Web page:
Policy Cancellation

Policy Cancellation Misconceptions

Stressful situations arise when running a trucking company, and understanding the insurance requirements adds to that stress. Finding an insurance agent who provides clarity reduces that stress. A good agent may find workarounds if a monthly payment can’t be made, or if you find yourself in a situation where your trucks are not running. In the event that you have no other options and need to cancel your insurance, you need an agent who can guide you through the process.

The FMCSA mandates that all trucking companies carry liability insurance. Most importantly, it factors in differentiating between active and inactive authorities. You must maintain active liability insurance to keep your business running. Even a small lapse in insurance and/or authority could set your business back. The mandates, laws, and requirements make policy cancellations seem complex. An agent who understands these laws help you to avoid the headache of going at it alone. So, what happens if you cancel your policy?

FMCSA Mandate

In order to help secure the general public’s safety the cancellation of a liability policy will result in the policy remaining active for at least 35 days after a cancellation notice or request. According to the Federal Motor Carrier Act of 1980 (section 387.7), financial responsibility falls on the insured through this time. All in all, this mandate helps ensure that all commercially owned and/or operated vehicles are insured.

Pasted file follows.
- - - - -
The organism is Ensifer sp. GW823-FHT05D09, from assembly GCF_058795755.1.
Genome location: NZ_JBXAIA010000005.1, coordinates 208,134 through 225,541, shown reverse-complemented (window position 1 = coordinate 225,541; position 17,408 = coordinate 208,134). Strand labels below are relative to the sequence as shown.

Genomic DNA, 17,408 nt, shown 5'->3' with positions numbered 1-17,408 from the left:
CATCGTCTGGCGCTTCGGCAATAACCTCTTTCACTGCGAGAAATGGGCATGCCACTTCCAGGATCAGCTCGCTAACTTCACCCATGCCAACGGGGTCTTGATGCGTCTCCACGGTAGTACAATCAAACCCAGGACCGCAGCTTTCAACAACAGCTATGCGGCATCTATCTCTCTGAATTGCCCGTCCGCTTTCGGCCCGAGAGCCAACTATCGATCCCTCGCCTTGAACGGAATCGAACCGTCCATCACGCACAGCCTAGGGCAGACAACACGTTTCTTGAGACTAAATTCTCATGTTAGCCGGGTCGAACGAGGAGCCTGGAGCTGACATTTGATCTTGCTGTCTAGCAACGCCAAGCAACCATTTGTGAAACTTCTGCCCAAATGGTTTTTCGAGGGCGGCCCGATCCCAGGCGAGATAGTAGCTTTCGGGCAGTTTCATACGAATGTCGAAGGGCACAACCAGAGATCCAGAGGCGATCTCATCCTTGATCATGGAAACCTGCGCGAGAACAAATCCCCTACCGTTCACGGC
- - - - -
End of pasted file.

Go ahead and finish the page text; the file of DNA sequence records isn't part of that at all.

Form MCS-90

According to Sections 29 and 30, companies must fill out an MCS-90 form. MCS-90 is also known as the Endorsement for Motor Carrier Policies of Insurance for Public Liability. The form proves that the company’s financial responsibility is equal to or greater than that of the minimums set by each state. You obtain financial responsibility in one of three ways: self-insured, surety bond, or standard market insurance.

The FMCSA states, “Cancellation of this endorsement may be affected by the company or the insured by giving (1) thirty-five (35) days notice in writing to the other party (said 35 days notice to commence from the date the notice is mailed, proof of mailing shall be sufficient proof of notice)”. As well as, “(2) if the insured is subject to the FMCSA’s registration requirements under 49 U.S.C. 13901.” If so, they must provide thirty (30) days’ notice to the FMCSA. The notice commences from the date the notice is received by the FMCSA at its office in Washington, DC. 

Ways Around the Mandate

Although there is no way around the mandate, on occasion an insurance provider may consider waiving the 35-day notice period. This happens if a trucking company voluntarily revokes its MC/DOT number/authority. Ultimately, your insurance provider (not your agent) makes this decision.

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